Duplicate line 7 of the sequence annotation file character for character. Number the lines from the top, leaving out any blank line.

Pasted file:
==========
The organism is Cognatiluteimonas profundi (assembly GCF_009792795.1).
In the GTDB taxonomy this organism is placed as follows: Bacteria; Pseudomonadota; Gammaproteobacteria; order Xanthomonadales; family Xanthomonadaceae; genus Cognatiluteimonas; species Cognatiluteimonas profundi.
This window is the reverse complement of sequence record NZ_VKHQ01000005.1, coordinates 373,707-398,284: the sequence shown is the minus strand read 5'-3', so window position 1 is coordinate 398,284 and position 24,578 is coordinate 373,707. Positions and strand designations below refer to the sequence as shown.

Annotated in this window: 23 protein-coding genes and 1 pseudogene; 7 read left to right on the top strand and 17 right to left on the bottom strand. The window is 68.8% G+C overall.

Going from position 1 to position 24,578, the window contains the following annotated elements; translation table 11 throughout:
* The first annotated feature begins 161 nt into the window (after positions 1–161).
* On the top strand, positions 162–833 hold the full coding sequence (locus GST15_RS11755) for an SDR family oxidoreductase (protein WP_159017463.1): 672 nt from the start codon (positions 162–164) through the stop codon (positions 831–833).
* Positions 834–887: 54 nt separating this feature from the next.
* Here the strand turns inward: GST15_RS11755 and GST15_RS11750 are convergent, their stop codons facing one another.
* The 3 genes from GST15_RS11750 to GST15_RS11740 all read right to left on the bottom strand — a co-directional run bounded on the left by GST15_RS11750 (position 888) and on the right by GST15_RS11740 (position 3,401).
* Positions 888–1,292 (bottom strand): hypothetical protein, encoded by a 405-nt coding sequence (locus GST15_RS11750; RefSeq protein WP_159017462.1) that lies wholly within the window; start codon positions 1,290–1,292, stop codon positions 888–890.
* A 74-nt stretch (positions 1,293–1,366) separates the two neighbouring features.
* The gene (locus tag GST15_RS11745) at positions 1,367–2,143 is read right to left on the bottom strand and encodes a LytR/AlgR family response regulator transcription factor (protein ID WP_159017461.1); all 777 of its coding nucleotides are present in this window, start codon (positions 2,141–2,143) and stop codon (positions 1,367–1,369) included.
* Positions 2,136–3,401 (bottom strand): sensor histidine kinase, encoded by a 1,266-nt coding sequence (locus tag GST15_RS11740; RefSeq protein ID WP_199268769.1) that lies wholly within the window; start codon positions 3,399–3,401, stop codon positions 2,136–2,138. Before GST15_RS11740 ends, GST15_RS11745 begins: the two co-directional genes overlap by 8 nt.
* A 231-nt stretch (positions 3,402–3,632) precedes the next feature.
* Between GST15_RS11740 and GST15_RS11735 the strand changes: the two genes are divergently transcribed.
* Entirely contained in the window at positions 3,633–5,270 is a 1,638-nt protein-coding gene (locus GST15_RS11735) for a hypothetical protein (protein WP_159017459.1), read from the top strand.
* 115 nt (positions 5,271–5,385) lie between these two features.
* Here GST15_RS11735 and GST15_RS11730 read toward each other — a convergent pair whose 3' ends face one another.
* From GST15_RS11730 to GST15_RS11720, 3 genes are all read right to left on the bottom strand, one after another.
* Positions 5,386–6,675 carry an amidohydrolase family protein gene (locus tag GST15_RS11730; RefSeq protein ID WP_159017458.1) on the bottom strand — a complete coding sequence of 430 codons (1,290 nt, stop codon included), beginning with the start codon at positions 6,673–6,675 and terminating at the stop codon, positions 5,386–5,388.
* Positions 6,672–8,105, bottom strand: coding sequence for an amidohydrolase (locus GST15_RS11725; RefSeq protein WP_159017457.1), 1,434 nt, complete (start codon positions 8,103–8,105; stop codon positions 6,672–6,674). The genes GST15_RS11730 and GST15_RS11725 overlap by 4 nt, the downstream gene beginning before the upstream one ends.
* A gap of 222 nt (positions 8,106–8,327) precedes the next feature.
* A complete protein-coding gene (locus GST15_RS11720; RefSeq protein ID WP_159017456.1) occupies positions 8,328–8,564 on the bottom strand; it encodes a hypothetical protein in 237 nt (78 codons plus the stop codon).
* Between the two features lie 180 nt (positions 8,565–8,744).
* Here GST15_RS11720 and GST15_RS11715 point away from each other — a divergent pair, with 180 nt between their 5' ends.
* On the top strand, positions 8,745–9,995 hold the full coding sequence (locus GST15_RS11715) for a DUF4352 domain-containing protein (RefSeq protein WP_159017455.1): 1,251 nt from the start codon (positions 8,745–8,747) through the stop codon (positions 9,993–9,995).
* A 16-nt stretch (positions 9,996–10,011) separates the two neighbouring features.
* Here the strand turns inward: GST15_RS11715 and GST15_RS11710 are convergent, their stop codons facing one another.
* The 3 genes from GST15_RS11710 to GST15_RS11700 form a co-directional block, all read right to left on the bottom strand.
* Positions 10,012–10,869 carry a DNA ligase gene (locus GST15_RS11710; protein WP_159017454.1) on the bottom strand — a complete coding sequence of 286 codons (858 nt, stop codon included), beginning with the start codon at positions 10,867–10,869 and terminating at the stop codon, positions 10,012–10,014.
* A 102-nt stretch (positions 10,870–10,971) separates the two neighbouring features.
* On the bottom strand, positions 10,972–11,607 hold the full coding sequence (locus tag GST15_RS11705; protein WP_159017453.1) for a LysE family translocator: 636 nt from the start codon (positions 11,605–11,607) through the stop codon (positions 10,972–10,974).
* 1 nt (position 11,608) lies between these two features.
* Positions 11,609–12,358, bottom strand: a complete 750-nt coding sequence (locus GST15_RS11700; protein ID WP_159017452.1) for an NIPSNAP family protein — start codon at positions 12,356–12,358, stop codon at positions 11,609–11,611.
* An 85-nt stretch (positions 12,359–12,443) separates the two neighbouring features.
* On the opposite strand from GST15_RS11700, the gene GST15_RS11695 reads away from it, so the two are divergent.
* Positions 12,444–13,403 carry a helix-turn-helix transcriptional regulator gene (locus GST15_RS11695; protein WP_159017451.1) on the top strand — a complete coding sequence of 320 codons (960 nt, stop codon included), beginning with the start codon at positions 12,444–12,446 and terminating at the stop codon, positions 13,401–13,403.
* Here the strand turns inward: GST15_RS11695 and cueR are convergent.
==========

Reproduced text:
* On the top strand, positions 162–833 hold the full coding sequence (locus GST15_RS11755) for an SDR family oxidoreductase (protein WP_159017463.1): 672 nt from the start codon (positions 162–164) through the stop codon (positions 831–833).